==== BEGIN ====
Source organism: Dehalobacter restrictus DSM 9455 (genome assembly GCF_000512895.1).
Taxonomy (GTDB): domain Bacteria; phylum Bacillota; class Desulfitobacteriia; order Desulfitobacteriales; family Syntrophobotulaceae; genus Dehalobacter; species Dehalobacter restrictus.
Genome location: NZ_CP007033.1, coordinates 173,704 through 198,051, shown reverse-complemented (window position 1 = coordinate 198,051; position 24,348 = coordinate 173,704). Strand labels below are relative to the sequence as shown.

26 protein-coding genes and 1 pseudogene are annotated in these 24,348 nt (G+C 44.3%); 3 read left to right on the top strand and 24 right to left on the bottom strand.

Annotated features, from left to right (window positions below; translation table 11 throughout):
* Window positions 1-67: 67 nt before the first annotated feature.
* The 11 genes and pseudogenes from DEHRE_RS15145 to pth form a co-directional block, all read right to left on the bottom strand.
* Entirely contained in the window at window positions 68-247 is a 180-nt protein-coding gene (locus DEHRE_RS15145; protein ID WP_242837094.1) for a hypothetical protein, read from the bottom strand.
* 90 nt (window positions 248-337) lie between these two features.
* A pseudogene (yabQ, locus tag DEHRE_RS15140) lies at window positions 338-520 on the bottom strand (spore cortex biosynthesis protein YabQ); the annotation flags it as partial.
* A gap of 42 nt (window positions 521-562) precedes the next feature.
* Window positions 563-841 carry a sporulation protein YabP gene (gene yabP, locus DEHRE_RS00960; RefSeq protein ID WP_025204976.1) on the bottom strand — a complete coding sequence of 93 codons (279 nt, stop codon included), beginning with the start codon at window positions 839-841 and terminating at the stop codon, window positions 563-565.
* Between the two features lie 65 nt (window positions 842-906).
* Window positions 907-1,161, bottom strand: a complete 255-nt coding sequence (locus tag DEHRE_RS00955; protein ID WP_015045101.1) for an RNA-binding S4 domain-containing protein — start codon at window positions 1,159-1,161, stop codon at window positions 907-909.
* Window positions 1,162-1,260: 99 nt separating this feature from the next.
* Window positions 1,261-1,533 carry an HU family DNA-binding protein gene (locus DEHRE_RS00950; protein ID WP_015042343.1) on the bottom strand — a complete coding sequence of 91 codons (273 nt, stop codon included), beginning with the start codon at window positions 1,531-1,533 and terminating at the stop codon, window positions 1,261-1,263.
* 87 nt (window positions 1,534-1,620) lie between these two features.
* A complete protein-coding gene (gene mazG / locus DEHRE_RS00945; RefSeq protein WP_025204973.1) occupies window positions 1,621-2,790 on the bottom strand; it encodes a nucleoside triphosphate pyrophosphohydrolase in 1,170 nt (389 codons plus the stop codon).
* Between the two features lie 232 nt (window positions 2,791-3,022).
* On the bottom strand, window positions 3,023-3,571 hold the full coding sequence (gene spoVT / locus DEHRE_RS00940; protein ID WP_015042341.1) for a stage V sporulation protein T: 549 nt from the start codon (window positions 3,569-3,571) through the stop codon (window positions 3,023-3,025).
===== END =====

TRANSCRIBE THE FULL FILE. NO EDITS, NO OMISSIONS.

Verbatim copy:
Source organism: Dehalobacter restrictus DSM 9455 (genome assembly GCF_000512895.1).
Taxonomy (GTDB): domain Bacteria; phylum Bacillota; class Desulfitobacteriia; order Desulfitobacteriales; family Syntrophobotulaceae; genus Dehalobacter; species Dehalobacter restrictus.
Genome location: NZ_CP007033.1, coordinates 173,704 through 198,051, shown reverse-complemented (window position 1 = coordinate 198,051; position 24,348 = coordinate 173,704). Strand labels below are relative to the sequence as shown.

26 protein-coding genes and 1 pseudogene are annotated in these 24,348 nt (G+C 44.3%); 3 read left to right on the top strand and 24 right to left on the bottom strand.

Annotated features, from left to right (window positions below; translation table 11 throughout):
* Window positions 1-67: 67 nt before the first annotated feature.
* The 11 genes and pseudogenes from DEHRE_RS15145 to pth form a co-directional block, all read right to left on the bottom strand.
* Entirely contained in the window at window positions 68-247 is a 180-nt protein-coding gene (locus DEHRE_RS15145; protein ID WP_242837094.1) for a hypothetical protein, read from the bottom strand.
* 90 nt (window positions 248-337) lie between these two features.
* A pseudogene (yabQ, locus tag DEHRE_RS15140) lies at window positions 338-520 on the bottom strand (spore cortex biosynthesis protein YabQ); the annotation flags it as partial.
* A gap of 42 nt (window positions 521-562) precedes the next feature.
* Window positions 563-841 carry a sporulation protein YabP gene (gene yabP, locus DEHRE_RS00960; RefSeq protein ID WP_025204976.1) on the bottom strand — a complete coding sequence of 93 codons (279 nt, stop codon included), beginning with the start codon at window positions 839-841 and terminating at the stop codon, window positions 563-565.
* Between the two features lie 65 nt (window positions 842-906).
* Window positions 907-1,161, bottom strand: a complete 255-nt coding sequence (locus tag DEHRE_RS00955; protein ID WP_015045101.1) for an RNA-binding S4 domain-containing protein — start codon at window positions 1,159-1,161, stop codon at window positions 907-909.
* Window positions 1,162-1,260: 99 nt separating this feature from the next.
* Window positions 1,261-1,533 carry an HU family DNA-binding protein gene (locus DEHRE_RS00950; protein ID WP_015042343.1) on the bottom strand — a complete coding sequence of 91 codons (273 nt, stop codon included), beginning with the start codon at window positions 1,531-1,533 and terminating at the stop codon, window positions 1,261-1,263.
* 87 nt (window positions 1,534-1,620) lie between these two features.
* A complete protein-coding gene (gene mazG / locus DEHRE_RS00945; RefSeq protein WP_025204973.1) occupies window positions 1,621-2,790 on the bottom strand; it encodes a nucleoside triphosphate pyrophosphohydrolase in 1,170 nt (389 codons plus the stop codon).
* Between the two features lie 232 nt (window positions 2,791-3,022).
* On the bottom strand, window positions 3,023-3,571 hold the full coding sequence (gene spoVT / locus DEHRE_RS00940; protein ID WP_015042341.1) for a stage V sporulation protein T: 549 nt from the start codon (window positions 3,569-3,571) through the stop codon (window positions 3,023-3,025).